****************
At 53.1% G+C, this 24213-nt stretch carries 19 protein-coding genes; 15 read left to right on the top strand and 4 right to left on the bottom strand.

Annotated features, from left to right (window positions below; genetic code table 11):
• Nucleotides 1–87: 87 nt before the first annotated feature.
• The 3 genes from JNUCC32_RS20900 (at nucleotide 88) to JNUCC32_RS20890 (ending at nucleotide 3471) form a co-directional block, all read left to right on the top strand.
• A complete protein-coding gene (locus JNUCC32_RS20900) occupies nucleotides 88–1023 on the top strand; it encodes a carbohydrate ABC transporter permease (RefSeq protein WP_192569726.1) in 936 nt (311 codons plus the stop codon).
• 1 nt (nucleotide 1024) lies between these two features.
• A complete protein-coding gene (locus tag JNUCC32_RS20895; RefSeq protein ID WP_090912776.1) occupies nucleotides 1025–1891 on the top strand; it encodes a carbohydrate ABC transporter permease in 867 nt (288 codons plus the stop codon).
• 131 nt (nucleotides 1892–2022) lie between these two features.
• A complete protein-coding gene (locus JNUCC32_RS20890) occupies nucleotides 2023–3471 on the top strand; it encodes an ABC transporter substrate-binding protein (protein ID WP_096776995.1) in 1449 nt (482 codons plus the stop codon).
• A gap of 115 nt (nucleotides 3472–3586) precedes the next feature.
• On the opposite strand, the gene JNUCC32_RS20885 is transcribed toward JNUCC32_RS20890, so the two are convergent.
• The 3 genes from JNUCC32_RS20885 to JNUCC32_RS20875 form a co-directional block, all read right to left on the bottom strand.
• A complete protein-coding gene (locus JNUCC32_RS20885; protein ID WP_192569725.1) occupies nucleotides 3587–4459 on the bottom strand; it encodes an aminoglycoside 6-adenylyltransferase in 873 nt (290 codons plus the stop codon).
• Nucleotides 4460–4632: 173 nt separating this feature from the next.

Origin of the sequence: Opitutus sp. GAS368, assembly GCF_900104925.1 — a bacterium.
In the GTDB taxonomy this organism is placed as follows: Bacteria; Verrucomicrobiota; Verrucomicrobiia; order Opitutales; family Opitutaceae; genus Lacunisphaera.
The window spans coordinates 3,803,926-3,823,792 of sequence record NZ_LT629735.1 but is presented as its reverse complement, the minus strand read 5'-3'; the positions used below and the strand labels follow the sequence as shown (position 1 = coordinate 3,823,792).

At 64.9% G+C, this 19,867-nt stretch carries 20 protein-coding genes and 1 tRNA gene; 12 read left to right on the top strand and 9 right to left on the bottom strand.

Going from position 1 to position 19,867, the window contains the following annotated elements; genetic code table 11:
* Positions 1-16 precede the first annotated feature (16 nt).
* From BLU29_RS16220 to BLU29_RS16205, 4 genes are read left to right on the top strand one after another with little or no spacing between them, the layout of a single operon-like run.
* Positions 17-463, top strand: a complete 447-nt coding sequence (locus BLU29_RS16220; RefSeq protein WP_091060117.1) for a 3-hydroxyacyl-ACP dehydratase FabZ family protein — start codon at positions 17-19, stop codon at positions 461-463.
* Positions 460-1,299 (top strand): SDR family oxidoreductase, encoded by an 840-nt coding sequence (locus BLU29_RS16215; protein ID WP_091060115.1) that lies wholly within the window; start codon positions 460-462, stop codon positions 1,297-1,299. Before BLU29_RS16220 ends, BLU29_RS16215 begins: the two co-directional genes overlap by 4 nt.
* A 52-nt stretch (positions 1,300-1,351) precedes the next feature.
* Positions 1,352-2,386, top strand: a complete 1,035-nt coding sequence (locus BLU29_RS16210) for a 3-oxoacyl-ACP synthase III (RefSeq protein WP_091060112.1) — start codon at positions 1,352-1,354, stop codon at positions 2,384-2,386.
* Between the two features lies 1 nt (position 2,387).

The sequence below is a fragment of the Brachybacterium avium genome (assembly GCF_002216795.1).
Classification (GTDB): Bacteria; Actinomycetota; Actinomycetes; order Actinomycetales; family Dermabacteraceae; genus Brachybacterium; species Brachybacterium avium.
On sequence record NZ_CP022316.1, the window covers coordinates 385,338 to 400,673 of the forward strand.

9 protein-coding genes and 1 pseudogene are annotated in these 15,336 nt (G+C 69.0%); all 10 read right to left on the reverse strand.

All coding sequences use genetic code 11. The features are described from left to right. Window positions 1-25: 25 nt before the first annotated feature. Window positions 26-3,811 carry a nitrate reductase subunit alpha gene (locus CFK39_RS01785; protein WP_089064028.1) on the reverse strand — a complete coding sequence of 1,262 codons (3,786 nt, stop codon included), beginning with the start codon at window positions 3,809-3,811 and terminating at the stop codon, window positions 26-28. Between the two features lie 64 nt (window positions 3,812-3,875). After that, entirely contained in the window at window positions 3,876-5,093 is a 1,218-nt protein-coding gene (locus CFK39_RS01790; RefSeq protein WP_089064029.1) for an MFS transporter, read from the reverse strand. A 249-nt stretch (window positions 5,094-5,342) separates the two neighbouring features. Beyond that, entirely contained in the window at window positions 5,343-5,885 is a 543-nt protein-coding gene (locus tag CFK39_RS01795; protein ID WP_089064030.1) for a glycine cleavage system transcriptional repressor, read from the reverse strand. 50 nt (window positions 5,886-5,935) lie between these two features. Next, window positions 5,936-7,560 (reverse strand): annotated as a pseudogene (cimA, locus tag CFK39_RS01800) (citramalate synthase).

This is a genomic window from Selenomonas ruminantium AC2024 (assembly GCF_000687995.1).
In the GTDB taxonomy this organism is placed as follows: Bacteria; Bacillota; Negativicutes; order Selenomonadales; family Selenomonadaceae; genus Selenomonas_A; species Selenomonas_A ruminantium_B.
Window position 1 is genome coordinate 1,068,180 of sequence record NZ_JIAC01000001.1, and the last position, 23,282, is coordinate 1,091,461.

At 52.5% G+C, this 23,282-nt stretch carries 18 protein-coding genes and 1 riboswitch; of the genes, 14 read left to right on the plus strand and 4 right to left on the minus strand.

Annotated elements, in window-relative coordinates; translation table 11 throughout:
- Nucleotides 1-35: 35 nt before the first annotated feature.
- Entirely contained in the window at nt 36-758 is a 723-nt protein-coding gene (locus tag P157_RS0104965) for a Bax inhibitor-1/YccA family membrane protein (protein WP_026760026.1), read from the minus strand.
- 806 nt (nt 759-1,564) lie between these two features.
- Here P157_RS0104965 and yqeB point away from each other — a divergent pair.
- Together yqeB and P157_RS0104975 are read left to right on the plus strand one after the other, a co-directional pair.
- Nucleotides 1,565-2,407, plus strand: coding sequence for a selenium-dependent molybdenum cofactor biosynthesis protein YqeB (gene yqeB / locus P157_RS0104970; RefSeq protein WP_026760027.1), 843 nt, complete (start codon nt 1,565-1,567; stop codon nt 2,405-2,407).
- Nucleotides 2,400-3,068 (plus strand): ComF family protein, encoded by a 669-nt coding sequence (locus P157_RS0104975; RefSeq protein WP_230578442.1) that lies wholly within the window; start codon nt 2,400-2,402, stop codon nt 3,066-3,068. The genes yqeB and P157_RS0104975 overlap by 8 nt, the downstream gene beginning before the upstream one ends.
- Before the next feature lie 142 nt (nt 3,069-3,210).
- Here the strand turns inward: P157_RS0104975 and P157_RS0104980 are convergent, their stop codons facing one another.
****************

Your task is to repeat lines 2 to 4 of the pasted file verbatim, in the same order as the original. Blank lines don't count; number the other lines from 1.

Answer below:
Annotated features, from left to right (window positions below; genetic code table 11):
• Nucleotides 1–87: 87 nt before the first annotated feature.
• The 3 genes from JNUCC32_RS20900 (at nucleotide 88) to JNUCC32_RS20890 (ending at nucleotide 3471) form a co-directional block, all read left to right on the top strand.